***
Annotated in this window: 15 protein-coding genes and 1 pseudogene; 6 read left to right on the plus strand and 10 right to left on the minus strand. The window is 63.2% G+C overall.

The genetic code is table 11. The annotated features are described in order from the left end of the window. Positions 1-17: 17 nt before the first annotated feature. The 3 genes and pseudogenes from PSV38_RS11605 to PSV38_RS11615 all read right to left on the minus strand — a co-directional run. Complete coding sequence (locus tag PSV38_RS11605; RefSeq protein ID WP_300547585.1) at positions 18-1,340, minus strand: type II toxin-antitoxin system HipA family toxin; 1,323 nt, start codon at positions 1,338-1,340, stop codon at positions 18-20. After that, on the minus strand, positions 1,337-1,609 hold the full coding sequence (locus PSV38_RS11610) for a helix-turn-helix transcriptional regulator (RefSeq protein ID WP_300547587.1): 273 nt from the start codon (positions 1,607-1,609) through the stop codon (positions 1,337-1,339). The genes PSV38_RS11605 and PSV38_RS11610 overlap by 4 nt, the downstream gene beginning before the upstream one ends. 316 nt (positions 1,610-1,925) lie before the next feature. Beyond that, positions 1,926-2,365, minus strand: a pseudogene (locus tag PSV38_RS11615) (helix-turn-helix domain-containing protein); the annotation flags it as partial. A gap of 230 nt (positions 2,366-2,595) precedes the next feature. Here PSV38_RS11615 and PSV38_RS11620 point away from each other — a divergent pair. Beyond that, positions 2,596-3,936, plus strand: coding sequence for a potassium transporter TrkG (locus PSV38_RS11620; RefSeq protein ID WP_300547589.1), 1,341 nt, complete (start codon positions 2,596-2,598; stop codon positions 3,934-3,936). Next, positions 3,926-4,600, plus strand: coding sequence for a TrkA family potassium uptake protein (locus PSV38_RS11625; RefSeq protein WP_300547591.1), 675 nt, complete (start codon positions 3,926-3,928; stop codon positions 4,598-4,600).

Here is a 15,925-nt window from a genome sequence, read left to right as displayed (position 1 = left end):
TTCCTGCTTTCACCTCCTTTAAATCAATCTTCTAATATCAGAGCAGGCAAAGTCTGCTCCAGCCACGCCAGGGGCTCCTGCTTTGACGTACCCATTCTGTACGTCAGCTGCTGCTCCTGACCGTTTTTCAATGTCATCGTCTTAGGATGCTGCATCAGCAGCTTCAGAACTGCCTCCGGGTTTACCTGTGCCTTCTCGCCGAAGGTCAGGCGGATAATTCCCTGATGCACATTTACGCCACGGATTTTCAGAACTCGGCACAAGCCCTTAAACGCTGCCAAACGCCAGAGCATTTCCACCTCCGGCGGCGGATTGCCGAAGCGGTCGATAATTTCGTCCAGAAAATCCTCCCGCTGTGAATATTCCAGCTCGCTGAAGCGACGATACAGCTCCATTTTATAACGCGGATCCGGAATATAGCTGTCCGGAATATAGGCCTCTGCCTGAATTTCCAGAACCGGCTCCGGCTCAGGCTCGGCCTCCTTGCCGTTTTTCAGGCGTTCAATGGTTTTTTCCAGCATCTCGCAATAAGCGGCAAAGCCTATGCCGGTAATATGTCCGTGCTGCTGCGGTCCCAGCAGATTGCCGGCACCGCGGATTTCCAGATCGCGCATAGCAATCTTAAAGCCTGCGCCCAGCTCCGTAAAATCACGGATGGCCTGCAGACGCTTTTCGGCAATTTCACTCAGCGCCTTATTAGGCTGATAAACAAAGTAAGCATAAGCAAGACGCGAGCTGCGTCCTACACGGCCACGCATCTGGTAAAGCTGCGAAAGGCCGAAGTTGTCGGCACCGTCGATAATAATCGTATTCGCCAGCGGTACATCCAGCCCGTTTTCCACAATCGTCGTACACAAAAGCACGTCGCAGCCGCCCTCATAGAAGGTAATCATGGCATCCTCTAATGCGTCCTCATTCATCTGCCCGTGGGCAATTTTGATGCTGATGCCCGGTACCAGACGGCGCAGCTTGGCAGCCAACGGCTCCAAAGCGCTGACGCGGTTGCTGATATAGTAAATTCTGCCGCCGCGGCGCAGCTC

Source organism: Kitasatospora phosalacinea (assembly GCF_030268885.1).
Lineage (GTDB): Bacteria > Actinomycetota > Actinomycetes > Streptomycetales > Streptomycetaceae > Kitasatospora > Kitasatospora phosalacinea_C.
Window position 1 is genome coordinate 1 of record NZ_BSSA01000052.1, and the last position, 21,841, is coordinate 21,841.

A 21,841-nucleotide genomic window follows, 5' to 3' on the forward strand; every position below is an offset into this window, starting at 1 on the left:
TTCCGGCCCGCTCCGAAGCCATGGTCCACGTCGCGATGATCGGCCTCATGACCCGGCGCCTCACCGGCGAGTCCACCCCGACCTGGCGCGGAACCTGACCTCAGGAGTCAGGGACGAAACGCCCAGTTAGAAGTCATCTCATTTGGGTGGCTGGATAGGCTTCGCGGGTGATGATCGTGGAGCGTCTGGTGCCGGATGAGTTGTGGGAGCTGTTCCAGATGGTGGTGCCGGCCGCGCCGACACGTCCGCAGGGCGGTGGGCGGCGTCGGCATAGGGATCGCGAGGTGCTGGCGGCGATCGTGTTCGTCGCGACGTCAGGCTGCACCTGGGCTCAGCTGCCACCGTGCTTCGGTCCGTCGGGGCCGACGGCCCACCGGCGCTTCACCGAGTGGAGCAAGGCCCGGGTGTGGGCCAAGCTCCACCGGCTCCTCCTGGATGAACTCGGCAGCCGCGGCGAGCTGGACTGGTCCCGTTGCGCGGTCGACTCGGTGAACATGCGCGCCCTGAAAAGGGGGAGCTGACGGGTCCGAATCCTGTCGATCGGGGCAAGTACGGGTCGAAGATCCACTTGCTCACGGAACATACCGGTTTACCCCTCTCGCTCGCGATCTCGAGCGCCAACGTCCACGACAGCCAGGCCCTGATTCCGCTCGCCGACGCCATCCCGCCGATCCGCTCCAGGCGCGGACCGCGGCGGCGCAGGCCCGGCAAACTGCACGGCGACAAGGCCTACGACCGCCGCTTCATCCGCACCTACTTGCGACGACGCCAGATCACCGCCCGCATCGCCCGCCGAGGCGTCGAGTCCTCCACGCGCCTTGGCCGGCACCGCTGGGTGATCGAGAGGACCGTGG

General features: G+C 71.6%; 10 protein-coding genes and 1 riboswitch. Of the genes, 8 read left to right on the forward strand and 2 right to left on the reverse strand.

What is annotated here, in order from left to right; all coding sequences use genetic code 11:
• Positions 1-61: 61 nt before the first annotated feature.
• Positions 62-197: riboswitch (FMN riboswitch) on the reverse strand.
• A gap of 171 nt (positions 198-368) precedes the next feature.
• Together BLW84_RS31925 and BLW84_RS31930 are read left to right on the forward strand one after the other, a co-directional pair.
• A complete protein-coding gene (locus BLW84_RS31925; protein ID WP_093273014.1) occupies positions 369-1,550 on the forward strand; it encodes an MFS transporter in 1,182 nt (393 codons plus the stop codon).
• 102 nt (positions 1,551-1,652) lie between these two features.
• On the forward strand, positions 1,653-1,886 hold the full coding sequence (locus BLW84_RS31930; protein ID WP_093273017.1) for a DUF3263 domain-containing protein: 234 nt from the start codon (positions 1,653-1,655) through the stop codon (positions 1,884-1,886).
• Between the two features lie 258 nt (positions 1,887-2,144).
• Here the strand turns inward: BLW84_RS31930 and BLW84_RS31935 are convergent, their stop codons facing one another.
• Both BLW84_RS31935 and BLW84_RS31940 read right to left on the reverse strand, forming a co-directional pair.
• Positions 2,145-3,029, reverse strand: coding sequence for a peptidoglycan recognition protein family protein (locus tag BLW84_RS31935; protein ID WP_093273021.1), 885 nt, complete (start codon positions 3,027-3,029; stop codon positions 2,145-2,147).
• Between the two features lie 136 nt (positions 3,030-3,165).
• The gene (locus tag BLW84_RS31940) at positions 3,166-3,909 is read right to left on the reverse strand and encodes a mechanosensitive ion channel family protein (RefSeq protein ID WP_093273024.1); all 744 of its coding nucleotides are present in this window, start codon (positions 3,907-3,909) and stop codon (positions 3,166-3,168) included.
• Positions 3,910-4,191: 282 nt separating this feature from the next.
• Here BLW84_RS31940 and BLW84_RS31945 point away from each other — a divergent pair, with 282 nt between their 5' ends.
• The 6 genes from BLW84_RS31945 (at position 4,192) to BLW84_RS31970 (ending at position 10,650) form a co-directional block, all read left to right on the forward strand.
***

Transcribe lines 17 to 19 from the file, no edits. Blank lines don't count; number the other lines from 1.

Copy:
• 102 nt (positions 1,551-1,652) lie between these two features.
• On the forward strand, positions 1,653-1,886 hold the full coding sequence (locus BLW84_RS31930; protein ID WP_093273017.1) for a DUF3263 domain-containing protein: 234 nt from the start codon (positions 1,653-1,655) through the stop codon (positions 1,884-1,886).
• Between the two features lie 258 nt (positions 1,887-2,144).